Matt Frey has been one of Michigan's best and most disciplined hitters this season. Jenna Hickey/Daily. Buy this photo.

In 2021, no new addition had more hype for the Michigan baseball team than graduate third baseman Matt Frey. Coming off a stellar senior season when he was arguably the best hitter on Davidson, Frey only improved through preseason training.

He became the front-runner to start at third base for the Wolverines after hitting the best on the team “by a landslide” according to Michigan coach Erik Bakich. However, the potential of Frey’s fifth year was quickly cut short.

In the last official fall practice he tore his ACL and didn’t play for the entire 2021 season. For most players a season-long injury means a waste of a year.

Not for Frey.

“He’s a guy that traveled with us every single away series, because it was very clear from the beginning how valuable he was as a teammate,” Bakich said. “ … It’s created a very seamless transition for him this year for a guy who hasn’t played in a full year.”

After that season on the bench, Frey was joined by his Davidson teammate, graduate second baseman Alex Fedje-Johnson. Both were attracted to Michigan because of its culture, recent success and academics.

“I think academics played a huge role,” Bakich said. “ … They both are excellent students and had very specific goals in terms of wanting to get into the Ross School and wanting to pursue business later in life. And they both happen to have a year of eligibility remaining and wanted to play at the highest level possible while still earning a great education.”

Fedje-Johnson entered his fifth year with sky high expectations. Coming off of a dominant senior year with Davidson, in which he slashed .303/.450/.500, he was expected to be a plug-and-play piece in the lineup.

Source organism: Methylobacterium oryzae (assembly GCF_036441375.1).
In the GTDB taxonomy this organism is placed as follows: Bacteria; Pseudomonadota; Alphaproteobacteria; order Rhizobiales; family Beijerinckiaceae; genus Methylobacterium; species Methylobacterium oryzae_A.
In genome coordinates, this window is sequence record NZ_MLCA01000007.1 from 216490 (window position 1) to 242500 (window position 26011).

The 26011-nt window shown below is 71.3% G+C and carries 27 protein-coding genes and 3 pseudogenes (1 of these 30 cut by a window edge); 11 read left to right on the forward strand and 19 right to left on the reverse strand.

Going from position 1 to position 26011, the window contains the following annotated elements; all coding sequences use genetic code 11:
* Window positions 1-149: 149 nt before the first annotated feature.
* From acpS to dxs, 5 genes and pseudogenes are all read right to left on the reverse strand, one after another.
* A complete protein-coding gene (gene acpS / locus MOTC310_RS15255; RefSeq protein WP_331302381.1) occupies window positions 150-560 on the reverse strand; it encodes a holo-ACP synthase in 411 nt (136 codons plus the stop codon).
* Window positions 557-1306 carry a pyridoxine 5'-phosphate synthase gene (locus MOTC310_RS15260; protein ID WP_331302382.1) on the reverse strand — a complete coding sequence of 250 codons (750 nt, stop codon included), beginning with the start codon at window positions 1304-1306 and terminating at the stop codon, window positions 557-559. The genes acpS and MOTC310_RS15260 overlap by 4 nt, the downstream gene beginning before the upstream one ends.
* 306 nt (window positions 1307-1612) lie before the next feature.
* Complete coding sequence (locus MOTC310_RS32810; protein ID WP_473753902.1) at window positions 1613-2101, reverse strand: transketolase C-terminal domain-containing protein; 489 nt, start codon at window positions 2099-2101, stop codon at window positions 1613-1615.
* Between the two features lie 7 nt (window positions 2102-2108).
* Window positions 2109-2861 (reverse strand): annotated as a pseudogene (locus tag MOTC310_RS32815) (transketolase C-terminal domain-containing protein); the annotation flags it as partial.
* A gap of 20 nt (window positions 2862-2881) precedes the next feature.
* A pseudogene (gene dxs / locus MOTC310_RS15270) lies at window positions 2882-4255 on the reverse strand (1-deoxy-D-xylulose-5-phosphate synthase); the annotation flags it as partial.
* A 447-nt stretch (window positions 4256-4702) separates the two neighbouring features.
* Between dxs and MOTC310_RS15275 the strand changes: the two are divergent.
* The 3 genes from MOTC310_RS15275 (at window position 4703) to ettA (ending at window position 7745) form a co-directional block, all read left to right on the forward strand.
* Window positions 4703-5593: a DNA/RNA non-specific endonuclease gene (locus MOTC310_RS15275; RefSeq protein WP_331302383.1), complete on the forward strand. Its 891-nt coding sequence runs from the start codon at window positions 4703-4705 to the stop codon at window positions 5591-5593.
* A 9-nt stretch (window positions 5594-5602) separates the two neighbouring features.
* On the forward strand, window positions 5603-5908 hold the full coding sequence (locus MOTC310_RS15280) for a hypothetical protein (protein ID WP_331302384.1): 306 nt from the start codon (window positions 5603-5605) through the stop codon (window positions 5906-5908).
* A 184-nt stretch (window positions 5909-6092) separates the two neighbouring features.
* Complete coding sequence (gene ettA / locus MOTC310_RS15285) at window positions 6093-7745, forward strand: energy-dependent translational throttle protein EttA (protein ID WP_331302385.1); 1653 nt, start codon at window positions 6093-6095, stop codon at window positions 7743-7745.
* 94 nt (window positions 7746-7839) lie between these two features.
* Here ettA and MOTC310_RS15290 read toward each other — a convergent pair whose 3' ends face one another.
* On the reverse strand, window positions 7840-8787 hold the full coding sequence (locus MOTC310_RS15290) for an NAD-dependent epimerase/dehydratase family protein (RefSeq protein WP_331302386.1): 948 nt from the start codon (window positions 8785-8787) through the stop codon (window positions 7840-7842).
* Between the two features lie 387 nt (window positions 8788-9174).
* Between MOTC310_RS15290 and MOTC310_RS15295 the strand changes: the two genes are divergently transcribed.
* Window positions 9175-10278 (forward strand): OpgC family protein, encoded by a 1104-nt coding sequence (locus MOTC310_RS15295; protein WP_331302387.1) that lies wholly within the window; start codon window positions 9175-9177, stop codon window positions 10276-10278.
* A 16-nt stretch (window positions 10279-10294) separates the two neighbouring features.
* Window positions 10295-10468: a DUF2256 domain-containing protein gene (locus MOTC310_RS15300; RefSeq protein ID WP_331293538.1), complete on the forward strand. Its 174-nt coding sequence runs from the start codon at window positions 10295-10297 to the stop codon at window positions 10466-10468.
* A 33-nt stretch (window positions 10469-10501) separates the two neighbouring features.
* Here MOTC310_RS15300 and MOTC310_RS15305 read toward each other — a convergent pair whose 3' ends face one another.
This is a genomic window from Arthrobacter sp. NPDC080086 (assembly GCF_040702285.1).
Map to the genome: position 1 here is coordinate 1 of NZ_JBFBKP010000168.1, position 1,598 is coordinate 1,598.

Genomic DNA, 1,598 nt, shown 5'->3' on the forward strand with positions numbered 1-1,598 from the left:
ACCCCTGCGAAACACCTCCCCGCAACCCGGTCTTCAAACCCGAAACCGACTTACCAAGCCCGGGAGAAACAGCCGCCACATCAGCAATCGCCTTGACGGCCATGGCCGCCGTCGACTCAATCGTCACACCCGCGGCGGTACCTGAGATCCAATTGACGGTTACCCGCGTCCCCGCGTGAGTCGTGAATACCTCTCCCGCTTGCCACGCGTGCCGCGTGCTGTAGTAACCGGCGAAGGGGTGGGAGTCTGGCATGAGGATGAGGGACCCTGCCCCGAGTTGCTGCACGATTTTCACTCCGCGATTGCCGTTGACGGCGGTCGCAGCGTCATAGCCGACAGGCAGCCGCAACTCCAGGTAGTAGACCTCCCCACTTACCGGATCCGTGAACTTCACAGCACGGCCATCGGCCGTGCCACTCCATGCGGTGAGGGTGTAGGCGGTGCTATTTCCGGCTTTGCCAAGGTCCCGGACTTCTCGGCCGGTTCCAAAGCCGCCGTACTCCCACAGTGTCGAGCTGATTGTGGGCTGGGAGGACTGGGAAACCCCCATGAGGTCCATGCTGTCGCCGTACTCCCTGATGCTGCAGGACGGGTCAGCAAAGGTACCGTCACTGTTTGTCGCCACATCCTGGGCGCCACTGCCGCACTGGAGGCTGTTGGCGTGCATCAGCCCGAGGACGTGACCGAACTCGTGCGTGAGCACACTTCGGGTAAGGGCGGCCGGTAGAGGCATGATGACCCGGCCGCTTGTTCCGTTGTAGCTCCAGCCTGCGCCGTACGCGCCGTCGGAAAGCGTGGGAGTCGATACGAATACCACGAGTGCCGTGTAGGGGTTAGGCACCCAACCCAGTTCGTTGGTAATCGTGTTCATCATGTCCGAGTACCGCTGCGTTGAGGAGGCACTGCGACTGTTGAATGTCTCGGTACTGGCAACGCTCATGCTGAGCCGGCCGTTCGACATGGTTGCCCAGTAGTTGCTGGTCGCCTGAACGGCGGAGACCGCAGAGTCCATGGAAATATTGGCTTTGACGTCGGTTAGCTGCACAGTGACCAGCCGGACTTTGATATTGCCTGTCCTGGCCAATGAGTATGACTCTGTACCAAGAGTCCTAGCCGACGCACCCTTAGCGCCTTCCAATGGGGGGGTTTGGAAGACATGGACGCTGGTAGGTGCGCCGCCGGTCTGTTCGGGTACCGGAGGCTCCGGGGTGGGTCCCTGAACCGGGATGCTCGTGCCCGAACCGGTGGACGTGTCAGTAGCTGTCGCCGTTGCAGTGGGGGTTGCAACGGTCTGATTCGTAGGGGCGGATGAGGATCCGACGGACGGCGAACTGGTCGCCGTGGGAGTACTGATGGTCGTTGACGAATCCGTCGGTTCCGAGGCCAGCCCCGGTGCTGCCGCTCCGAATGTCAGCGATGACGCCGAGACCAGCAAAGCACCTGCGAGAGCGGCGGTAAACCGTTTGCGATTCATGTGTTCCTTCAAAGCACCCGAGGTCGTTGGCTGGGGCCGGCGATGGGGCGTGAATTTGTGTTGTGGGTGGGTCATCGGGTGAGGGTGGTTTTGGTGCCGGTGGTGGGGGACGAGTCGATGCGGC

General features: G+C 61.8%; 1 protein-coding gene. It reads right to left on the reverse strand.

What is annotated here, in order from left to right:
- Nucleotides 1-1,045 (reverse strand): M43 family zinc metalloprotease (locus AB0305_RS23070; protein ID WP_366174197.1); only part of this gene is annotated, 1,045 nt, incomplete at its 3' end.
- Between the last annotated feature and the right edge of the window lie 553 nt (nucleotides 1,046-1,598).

Fedje-Johnson’s hitting has been far below his Davidson peak to start the year. He has been by far the least efficient hitter among batters with at least 20 plate appearances. Slashing .149/.333/.170, he’s had more strikeouts than hits or walks.

The Wolverines are traditionally much better at integrating transfers. Just last year, Griffin Mazor, Christian Molfetta and Benjamin Sems all vastly improved from their pre-Ann Arbor forms and were each selected in the 2021 MLB draft.

The season is very young, but Fedje-Johnson will need to be more patient at the plate to fend off bench players from seizing his spot in the lineup.

“He plays our best defensive second base, and we need to get there defensively as well,” Bakich said. “We’re at the point now, we’re 15 games into it where it’s not about time. … I would expect that we’ll see some simplification to his swing into his approach this week, just to allow him to be a little bit more consistent and productive for us in the lineup.”

On the flip side of the coin, Frey has been elite.

After a slow start with only four hits through the first six games, he broke through with a four-hit, three-RBI game against FIU on March 2 and never looked back.

He leads the starting batters with 17 walks while maintaining the lowest total strikeouts at nine and slashing .305/.456/.441. Michigan has depended on him as one of the most consistent hitters on the team.

“He’s one of our he’s one of our most patient hitters,” Bakich said. “He’s got some of our best plate discipline and he very rarely chases. When he swings the bat, he’s got a propensity to make hard contact. … He’s just an older mature hitter.”

Moving to a new place can be difficult, especially when you feel like you need to swing hard and prove yourself. Frey and Fedje-Johnson have shown through their results that patience is one of the most important parts of baseball.

If Fedje-Johnson stops forcing it at the plate, success like Frey’s will follow.